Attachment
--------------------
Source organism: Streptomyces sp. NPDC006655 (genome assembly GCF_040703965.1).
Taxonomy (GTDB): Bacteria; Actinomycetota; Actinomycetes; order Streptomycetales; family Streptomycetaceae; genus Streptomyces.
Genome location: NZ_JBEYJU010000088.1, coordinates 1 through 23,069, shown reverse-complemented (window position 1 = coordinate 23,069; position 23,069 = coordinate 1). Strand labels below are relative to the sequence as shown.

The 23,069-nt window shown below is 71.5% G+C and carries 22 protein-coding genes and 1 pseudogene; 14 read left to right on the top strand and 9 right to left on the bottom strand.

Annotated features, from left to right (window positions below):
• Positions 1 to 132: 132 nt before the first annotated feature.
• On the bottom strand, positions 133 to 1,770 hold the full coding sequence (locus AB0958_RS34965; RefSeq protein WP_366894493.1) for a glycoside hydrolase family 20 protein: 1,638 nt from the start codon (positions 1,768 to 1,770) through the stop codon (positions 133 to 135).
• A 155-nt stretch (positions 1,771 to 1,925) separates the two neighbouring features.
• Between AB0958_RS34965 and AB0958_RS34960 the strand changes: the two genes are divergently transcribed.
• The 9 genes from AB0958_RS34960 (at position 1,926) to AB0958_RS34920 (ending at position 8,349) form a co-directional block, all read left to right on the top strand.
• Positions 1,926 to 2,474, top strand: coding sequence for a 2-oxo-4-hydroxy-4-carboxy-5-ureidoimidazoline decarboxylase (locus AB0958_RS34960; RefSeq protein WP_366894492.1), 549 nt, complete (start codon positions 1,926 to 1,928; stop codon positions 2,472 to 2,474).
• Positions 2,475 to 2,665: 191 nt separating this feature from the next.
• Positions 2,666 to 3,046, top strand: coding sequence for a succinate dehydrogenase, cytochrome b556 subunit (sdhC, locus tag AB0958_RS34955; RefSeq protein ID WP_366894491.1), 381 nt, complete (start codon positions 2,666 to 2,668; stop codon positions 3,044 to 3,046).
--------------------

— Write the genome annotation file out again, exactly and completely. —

Source organism: Streptomyces sp. NPDC006655 (genome assembly GCF_040703965.1).
Taxonomy (GTDB): Bacteria; Actinomycetota; Actinomycetes; order Streptomycetales; family Streptomycetaceae; genus Streptomyces.
Genome location: NZ_JBEYJU010000088.1, coordinates 1 through 23,069, shown reverse-complemented (window position 1 = coordinate 23,069; position 23,069 = coordinate 1). Strand labels below are relative to the sequence as shown.

The 23,069-nt window shown below is 71.5% G+C and carries 22 protein-coding genes and 1 pseudogene; 14 read left to right on the top strand and 9 right to left on the bottom strand.

Annotated features, from left to right (window positions below):
• Positions 1 to 132: 132 nt before the first annotated feature.
• On the bottom strand, positions 133 to 1,770 hold the full coding sequence (locus AB0958_RS34965; RefSeq protein WP_366894493.1) for a glycoside hydrolase family 20 protein: 1,638 nt from the start codon (positions 1,768 to 1,770) through the stop codon (positions 133 to 135).
• A 155-nt stretch (positions 1,771 to 1,925) separates the two neighbouring features.
• Between AB0958_RS34965 and AB0958_RS34960 the strand changes: the two genes are divergently transcribed.
• The 9 genes from AB0958_RS34960 (at position 1,926) to AB0958_RS34920 (ending at position 8,349) form a co-directional block, all read left to right on the top strand.
• Positions 1,926 to 2,474, top strand: coding sequence for a 2-oxo-4-hydroxy-4-carboxy-5-ureidoimidazoline decarboxylase (locus AB0958_RS34960; RefSeq protein WP_366894492.1), 549 nt, complete (start codon positions 1,926 to 1,928; stop codon positions 2,472 to 2,474).
• Positions 2,475 to 2,665: 191 nt separating this feature from the next.
• Positions 2,666 to 3,046, top strand: coding sequence for a succinate dehydrogenase, cytochrome b556 subunit (sdhC, locus tag AB0958_RS34955; RefSeq protein ID WP_366894491.1), 381 nt, complete (start codon positions 2,666 to 2,668; stop codon positions 3,044 to 3,046).